Yesterday as I stood waiting in the subway, a rat waddled up, politely sniffing, then climbed upon my bag, as if hoping for something to eat.
An image of our society in dissolution?
Upon noticing his approach I’d begun to call Shoo, then did something of a St Vitus dance. Finally he respected my panic and scrammed, taking cover beneath a garbage storage bin.
Days before a rat was found making the rounds on a subway car.
Usually of course they’re shy of the Big Folk.
In The Plague, it’s the rats who play harbinger on both ends of the disaster.
They are the first to die in agony on the streets, filling the inwoners with wondrous dismay. And then their reappearance on the streets, going about their business, is the first sign that the pestilence itself is dying out.
So yes, If rats all over New York are suddenly behaving in a sociable manner, why, I wonder what it means.
Years ago, while living on the expanding eastern edge of Chinatown in Manhattan, I was walking home from Wall Street late at night and rats must have been busy at work because as I strode along I was thinking about the portentous rodents of THE PLAGUE …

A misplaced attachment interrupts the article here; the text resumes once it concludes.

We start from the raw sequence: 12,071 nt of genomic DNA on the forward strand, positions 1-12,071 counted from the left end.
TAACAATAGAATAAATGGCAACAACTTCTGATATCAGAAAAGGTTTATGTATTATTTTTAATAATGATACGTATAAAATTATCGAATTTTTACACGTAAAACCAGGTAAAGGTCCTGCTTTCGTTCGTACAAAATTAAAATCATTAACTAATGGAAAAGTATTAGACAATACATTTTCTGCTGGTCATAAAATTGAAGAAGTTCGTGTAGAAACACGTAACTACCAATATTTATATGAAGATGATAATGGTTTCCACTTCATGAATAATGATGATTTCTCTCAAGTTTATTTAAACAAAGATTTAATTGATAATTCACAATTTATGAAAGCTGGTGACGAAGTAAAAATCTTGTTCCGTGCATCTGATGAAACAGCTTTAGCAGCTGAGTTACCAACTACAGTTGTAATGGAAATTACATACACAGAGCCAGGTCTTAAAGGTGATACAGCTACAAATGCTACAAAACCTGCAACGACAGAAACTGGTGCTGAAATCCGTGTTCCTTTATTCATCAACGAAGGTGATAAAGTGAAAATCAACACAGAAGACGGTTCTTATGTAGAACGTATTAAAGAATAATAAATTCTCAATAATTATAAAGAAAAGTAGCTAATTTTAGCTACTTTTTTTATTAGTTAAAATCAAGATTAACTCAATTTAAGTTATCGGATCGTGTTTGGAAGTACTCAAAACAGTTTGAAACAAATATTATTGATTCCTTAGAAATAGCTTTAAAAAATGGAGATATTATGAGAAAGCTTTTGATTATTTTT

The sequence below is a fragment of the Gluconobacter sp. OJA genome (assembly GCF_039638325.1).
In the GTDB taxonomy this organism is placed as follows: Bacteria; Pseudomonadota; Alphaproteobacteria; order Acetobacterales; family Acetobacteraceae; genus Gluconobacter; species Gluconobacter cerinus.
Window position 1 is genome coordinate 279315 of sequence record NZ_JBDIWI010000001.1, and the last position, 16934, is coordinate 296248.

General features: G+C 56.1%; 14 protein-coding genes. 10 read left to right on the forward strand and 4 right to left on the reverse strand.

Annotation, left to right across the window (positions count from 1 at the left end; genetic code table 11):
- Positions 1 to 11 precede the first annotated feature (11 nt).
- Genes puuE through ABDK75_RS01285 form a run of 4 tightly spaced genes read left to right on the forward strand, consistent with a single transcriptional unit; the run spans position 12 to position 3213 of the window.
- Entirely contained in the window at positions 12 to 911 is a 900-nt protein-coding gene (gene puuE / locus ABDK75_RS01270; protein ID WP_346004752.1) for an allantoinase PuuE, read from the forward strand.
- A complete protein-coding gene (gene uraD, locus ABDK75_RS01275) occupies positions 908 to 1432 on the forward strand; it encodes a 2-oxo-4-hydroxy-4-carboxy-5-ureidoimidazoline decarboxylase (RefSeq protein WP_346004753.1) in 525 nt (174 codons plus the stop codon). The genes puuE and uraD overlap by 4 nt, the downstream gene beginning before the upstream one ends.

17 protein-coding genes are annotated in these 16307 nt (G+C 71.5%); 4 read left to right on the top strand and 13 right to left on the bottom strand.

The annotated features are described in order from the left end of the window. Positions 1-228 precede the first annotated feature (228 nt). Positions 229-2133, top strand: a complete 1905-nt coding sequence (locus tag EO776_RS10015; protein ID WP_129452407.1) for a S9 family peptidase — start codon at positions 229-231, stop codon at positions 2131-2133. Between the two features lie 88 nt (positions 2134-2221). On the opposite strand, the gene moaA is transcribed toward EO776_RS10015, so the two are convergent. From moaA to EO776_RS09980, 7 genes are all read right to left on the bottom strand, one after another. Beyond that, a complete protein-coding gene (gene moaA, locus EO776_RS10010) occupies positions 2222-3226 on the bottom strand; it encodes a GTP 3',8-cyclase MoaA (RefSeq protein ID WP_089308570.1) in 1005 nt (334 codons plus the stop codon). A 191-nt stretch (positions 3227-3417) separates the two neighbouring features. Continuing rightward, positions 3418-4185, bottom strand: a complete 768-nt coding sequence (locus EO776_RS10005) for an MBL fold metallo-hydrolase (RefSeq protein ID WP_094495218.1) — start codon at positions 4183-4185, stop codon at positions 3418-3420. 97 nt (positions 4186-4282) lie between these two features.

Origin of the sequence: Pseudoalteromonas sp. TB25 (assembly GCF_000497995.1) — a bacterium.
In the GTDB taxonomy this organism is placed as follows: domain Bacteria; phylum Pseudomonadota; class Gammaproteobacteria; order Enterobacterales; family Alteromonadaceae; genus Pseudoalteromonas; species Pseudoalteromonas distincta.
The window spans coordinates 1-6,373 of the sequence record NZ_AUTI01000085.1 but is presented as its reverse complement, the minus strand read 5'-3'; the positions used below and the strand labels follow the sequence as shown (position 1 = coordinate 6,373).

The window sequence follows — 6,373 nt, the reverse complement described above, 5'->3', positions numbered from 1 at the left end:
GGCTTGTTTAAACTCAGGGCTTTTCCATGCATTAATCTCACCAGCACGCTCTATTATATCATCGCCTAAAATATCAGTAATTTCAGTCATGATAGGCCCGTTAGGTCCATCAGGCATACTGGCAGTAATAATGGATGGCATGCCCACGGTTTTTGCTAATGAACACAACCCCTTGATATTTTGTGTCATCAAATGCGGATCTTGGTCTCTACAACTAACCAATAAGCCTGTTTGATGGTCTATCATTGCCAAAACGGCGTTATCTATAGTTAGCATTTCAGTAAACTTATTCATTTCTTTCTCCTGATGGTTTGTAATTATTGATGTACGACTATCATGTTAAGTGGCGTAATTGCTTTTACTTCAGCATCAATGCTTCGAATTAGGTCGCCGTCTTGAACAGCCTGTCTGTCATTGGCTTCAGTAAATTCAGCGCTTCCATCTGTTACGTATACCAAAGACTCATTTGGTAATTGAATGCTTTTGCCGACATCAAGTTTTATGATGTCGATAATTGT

And suddenly a rat scurried out across my path, directly beneath my foot as it fell — and screamed as his spine snapped with a crunch then bounced straight toward heaven a yard and fell dead.
Perhaps as we are told the Evil flee where none pursueth, but see here too the innocent, the poor fool, mind boggled, who in panic was just trying to get out of the way.
I still recall the crunch of his spine and his scream.
Needless to say I felt terrible, and wondered what it meant.
A friend says the Chinese view rats with great favor.
For it is said that when all the animals raced across the river, the rat with its genius won out — by riding upon the oxen’s back and then at the last moment leaping from its head to reach the bank first.
So it is that to be born in the Year of the Rat is deemed a blessing.
How good of the Chinese to honor the rat. And how interesting to hear that the rat won the race …
The whole Get A Job business always struck me as futile, a poor expense of spirit.
Friends suggest that my encounter with this favored creature yesterday means that I’ve been forgiven for crushing, in my distraction, his ancestor during the 80s on a greasy Chinatown street.
Well and good. But why as a race are they behaving so sociably?
Perhaps the season’s record snowfall — the lack of accessible garbage on the streets — has them desperate?
Or does their frank boldness bode some eruption to our state?